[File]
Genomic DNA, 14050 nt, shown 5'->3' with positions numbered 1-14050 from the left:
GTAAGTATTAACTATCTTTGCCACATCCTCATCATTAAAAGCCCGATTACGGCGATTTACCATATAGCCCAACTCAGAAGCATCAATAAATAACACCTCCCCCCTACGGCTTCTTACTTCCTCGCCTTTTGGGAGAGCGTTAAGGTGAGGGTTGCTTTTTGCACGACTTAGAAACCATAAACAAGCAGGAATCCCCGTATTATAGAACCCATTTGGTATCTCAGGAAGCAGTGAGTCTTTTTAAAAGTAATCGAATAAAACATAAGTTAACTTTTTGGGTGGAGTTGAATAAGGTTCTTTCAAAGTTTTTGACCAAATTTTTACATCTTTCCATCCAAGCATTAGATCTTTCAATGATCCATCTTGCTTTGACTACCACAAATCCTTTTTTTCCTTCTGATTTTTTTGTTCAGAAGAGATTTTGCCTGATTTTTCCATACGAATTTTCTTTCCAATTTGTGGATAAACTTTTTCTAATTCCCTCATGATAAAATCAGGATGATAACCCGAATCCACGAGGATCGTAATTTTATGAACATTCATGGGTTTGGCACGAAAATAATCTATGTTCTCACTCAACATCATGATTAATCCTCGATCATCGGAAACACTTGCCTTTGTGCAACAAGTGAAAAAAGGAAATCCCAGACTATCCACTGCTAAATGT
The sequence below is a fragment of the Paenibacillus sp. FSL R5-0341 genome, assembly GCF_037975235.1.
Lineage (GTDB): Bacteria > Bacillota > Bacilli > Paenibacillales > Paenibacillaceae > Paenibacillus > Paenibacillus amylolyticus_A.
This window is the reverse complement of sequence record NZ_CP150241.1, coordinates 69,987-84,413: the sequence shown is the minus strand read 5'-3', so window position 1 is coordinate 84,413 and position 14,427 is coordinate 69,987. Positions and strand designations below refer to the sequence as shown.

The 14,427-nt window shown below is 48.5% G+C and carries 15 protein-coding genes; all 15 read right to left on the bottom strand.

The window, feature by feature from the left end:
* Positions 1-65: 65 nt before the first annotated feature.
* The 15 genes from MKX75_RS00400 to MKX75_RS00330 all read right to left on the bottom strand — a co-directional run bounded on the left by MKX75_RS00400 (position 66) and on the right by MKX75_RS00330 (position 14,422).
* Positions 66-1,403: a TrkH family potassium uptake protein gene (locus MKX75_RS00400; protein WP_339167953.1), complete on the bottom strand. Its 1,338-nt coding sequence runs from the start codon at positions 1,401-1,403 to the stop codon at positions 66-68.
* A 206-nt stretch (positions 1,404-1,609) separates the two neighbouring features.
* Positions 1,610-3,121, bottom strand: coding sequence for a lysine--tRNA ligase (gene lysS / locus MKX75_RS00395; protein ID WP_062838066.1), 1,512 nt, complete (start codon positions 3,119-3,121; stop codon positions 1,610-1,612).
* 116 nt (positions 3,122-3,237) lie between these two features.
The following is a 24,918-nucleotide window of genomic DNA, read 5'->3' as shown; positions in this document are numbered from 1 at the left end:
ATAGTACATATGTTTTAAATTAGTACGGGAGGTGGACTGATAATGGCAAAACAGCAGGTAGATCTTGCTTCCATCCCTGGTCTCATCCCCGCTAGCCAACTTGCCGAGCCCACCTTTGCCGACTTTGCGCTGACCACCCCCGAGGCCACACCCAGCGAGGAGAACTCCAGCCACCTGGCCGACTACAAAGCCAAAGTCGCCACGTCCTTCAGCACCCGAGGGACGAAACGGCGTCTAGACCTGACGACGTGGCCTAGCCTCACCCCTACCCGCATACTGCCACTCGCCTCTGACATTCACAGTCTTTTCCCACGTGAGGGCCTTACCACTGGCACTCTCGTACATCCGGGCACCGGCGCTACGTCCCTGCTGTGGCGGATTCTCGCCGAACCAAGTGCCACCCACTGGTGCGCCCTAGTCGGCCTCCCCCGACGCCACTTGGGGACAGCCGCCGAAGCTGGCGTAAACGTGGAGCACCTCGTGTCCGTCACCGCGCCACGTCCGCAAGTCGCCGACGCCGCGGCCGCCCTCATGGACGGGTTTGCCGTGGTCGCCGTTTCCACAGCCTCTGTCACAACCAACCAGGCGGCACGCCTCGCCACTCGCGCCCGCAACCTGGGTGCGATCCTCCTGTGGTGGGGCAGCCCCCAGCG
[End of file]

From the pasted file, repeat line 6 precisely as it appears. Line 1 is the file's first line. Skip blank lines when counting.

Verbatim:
The 14,427-nt window shown below is 48.5% G+C and carries 15 protein-coding genes; all 15 read right to left on the bottom strand.